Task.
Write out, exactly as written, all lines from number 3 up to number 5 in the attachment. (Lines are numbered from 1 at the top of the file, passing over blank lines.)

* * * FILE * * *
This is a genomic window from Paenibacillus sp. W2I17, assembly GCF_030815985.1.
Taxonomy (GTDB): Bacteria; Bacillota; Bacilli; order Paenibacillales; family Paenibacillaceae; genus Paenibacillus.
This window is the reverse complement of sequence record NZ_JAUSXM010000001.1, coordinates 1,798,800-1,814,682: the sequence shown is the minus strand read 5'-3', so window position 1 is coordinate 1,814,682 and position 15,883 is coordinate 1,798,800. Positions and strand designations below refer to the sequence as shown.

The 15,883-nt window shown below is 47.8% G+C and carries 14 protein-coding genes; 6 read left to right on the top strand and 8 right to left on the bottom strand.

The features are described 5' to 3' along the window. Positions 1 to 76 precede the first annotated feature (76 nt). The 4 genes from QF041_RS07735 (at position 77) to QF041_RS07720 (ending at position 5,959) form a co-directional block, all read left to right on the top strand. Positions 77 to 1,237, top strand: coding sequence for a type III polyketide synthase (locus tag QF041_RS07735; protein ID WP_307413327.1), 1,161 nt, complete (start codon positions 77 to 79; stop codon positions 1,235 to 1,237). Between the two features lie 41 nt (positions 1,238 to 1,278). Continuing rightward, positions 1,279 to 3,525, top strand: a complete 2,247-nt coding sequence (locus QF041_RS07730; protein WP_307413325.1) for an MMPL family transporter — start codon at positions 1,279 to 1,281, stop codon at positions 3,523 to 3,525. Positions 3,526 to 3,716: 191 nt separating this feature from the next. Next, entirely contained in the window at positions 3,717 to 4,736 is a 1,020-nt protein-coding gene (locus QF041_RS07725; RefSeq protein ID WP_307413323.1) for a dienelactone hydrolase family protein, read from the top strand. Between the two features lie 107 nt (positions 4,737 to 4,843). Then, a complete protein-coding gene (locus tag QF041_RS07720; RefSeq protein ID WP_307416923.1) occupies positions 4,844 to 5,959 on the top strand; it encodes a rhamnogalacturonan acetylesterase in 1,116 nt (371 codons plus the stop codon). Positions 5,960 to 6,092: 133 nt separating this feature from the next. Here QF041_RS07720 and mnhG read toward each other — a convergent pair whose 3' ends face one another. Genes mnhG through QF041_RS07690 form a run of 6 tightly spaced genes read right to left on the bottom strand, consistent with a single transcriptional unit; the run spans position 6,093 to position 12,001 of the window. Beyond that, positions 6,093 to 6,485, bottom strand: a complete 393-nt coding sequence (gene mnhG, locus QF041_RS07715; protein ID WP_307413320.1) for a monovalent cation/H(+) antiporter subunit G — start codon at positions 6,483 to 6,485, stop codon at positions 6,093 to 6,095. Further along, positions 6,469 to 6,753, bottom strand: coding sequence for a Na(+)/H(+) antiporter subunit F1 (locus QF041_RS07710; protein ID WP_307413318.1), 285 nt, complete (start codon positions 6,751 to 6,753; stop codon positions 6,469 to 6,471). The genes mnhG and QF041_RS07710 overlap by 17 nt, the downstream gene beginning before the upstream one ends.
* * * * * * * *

This window is the reverse complement of sequence record NZ_JAUSXM010000001.1, coordinates 1,798,800-1,814,682: the sequence shown is the minus strand read 5'-3', so window position 1 is coordinate 1,814,682 and position 15,883 is coordinate 1,798,800. Positions and strand designations below refer to the sequence as shown.

The 15,883-nt window shown below is 47.8% G+C and carries 14 protein-coding genes; 6 read left to right on the top strand and 8 right to left on the bottom strand.

The features are described 5' to 3' along the window. Positions 1 to 76 precede the first annotated feature (76 nt). The 4 genes from QF041_RS07735 (at position 77) to QF041_RS07720 (ending at position 5,959) form a co-directional block, all read left to right on the top strand. Positions 77 to 1,237, top strand: coding sequence for a type III polyketide synthase (locus tag QF041_RS07735; protein ID WP_307413327.1), 1,161 nt, complete (start codon positions 77 to 79; stop codon positions 1,235 to 1,237). Between the two features lie 41 nt (positions 1,238 to 1,278). Continuing rightward, positions 1,279 to 3,525, top strand: a complete 2,247-nt coding sequence (locus QF041_RS07730; protein WP_307413325.1) for an MMPL family transporter — start codon at positions 1,279 to 1,281, stop codon at positions 3,523 to 3,525. Positions 3,526 to 3,716: 191 nt separating this feature from the next. Next, entirely contained in the window at positions 3,717 to 4,736 is a 1,020-nt protein-coding gene (locus QF041_RS07725; RefSeq protein ID WP_307413323.1) for a dienelactone hydrolase family protein, read from the top strand. Between the two features lie 107 nt (positions 4,737 to 4,843). Then, a complete protein-coding gene (locus tag QF041_RS07720; RefSeq protein ID WP_307416923.1) occupies positions 4,844 to 5,959 on the top strand; it encodes a rhamnogalacturonan acetylesterase in 1,116 nt (371 codons plus the stop codon). Positions 5,960 to 6,092: 133 nt separating this feature from the next. Here QF041_RS07720 and mnhG read toward each other — a convergent pair whose 3' ends face one another. Genes mnhG through QF041_RS07690 form a run of 6 tightly spaced genes read right to left on the bottom strand, consistent with a single transcriptional unit; the run spans position 6,093 to position 12,001 of the window. Beyond that, positions 6,093 to 6,485, bottom strand: a complete 393-nt coding sequence (gene mnhG, locus QF041_RS07715; protein ID WP_307413320.1) for a monovalent cation/H(+) antiporter subunit G — start codon at positions 6,483 to 6,485, stop codon at positions 6,093 to 6,095. Further along, positions 6,469 to 6,753, bottom strand: coding sequence for a Na(+)/H(+) antiporter subunit F1 (locus QF041_RS07710; protein ID WP_307413318.1), 285 nt, complete (start codon positions 6,751 to 6,753; stop codon positions 6,469 to 6,471). The genes mnhG and QF041_RS07710 overlap by 17 nt, the downstream gene beginning before the upstream one ends.